We have learned at InnoCentive that for the really big problems, it is essential to take a highly disciplined approach and to systematically refine the problems into more focused questions and ultimately to well defined Challenges .  For example, the big problem is not the need for a new drug for a neglected disease, it is the elimination and/or minimization of the human suffering caused by the disease.  The right questions might include: How do we limit transmission?  How can we cost effectively produce treatments that comprehend market based economics to ensure a sustainable model?  How do we distribute treatments in the developing world?  Even these questions require further decomposition until we get to well formulated challenges (E.g., Can we get 5X more vaccine into the hands of those that need it in the context of real world economic, cultural, and political constraints in Sub-Saharan Africa?).  The point is that focusing the energy of a human population on these crucial issues has always been possible, but requires process and tools to do so effectively.   Disciplined construction of the "Challenges" focus that human energy to drive results in ways never before possible.

The latest realization for me was attending the MIT Distributed Leadership Forum last week.  Put together by Professor Deborah Ancona (author of X Teams) of MIT, the Forum explored a number of important questions:  How do we empower leaders everywhere in organizations?  What are the implications of new organizational structures as we see destruction of the old established paradigms?  What tools can enable distributed leadership and work?  Presentations ran the gamut, from Alph Bingham, InnoCentive’s Founder, making vivid the need for organizations to think differently, to organizers of the Obama campaign team describing how they engaged millions in the campaign to win the oval office (a well defined challenge!), to Jim Parker, ex CEO of Southwest Airlines, describing how shared mission, passion, and empowerment built a world class airline and a truly winning culture.  Remember President Kennedy in the 60’s challenging a country to put a man on the moon in ten years?  I listened to example after example of exceedingly well defined goals and innovative empowerment structures enabling stunning outcomes inside and outside of traditional organizational paradigms.  One message was clear, empowering and enabling new forms of work and leadership may be crucial to solving many of the challenges facing our society today and while those forms are quickly evolving, the tools for organizing and distributing the effort are  just beginning to be understood.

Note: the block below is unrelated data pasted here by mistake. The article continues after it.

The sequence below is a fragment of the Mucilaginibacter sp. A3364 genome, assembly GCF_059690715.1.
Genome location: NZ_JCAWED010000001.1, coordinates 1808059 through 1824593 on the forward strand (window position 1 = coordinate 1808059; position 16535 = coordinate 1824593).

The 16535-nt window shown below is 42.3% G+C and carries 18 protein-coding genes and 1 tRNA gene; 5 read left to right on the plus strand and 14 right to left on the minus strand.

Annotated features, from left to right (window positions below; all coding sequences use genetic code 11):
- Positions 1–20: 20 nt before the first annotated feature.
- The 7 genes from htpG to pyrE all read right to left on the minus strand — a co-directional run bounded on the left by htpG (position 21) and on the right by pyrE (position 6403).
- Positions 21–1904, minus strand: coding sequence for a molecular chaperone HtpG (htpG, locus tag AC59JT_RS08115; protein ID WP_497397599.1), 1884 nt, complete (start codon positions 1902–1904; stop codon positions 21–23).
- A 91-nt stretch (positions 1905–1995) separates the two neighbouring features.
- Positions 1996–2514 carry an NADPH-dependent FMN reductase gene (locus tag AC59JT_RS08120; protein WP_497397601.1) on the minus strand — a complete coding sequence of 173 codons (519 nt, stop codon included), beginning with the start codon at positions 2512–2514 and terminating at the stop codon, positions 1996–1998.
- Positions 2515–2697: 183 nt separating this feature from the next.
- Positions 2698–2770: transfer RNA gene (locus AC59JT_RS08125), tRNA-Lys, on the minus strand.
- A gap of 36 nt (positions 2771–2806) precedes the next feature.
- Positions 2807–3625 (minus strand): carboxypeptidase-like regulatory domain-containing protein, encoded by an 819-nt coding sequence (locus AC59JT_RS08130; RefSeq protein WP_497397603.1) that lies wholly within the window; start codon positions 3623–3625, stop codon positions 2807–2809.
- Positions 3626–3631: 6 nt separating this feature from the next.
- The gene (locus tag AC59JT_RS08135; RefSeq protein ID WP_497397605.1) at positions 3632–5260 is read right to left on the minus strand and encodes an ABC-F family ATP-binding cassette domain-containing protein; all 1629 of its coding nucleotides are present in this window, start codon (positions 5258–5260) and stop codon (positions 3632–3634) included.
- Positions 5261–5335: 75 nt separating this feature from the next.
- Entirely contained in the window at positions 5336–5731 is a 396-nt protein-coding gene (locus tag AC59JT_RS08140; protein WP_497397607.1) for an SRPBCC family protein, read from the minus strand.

So with thanks to many brilliant people along the way, it all came together for me.  There is an Art and Science to "Challenges" which allow them to effectively harness the wealth of human creatively and inventiveness.  This Art and Science is not only key to understanding InnoCentive's success, it is crucial to enabling the kinds of distributed world changing problem solving we need to see in this century.

Whether it is the quest to eliminate suffering from a neglected disease, or accelerating research for sustainable energy sources, or putting a man on the moon, it is clear that Challenges have a powerful role to play in changing the world.  This is the promise of Crowdsourcing and the "Challenge" is the precision instrument that enables its full potential.

I invite your feedback and thoughts.  In fact, consider it a Challenge!

Dwayne Spradlin
CEO, InnoCentive

Topics: Innovation Insights, Challenges